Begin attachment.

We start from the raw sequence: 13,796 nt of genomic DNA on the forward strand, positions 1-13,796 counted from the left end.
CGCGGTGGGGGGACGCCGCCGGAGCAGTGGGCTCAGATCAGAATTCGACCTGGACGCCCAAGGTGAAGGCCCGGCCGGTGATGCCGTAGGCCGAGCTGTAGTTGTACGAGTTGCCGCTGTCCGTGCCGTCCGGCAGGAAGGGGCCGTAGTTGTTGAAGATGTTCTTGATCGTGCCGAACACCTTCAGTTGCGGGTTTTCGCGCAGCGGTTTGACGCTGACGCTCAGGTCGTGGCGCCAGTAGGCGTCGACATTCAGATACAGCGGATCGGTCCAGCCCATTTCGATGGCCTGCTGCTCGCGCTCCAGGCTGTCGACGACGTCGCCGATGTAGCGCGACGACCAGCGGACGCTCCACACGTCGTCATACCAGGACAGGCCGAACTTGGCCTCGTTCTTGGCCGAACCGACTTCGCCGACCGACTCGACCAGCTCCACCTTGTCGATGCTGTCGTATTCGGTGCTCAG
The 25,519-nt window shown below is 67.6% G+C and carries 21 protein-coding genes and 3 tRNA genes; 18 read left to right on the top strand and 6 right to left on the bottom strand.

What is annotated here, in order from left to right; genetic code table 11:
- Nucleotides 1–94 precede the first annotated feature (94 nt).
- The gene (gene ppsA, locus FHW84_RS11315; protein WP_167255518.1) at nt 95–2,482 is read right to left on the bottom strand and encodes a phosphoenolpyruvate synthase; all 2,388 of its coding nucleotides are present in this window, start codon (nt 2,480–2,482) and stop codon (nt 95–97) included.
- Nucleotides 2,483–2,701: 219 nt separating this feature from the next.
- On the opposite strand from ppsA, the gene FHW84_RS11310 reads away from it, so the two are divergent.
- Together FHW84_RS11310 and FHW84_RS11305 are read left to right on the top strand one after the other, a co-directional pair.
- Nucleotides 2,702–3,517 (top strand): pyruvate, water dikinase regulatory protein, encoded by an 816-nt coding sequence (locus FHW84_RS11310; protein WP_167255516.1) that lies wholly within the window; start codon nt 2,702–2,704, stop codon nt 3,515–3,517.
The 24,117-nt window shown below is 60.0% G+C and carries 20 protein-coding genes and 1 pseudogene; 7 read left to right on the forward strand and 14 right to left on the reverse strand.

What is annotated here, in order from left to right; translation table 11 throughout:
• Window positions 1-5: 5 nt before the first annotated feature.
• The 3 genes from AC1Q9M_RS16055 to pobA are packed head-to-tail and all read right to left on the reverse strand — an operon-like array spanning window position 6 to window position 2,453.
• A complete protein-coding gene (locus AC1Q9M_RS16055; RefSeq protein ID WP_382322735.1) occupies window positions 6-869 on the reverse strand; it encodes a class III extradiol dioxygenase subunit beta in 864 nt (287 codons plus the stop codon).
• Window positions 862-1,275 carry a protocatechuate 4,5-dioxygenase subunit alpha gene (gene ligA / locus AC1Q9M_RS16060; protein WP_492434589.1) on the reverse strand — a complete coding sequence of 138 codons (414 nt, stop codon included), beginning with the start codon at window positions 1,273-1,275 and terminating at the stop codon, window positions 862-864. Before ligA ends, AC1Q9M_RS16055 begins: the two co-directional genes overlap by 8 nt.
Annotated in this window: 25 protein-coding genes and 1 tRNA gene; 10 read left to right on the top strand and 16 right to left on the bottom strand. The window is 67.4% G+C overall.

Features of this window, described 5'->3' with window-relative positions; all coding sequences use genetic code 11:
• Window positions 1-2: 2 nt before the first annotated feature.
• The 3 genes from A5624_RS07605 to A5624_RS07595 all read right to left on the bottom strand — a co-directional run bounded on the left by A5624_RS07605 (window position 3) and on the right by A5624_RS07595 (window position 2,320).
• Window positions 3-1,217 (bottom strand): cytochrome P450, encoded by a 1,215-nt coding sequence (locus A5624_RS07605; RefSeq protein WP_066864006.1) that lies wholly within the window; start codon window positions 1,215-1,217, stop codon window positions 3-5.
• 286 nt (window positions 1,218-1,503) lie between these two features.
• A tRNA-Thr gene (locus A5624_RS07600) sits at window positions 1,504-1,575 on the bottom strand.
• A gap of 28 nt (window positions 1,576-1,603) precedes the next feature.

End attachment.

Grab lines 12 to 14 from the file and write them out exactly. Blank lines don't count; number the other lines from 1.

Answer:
What is annotated here, in order from left to right; translation table 11 throughout:
• Window positions 1-5: 5 nt before the first annotated feature.
• The 3 genes from AC1Q9M_RS16055 to pobA are packed head-to-tail and all read right to left on the reverse strand — an operon-like array spanning window position 6 to window position 2,453.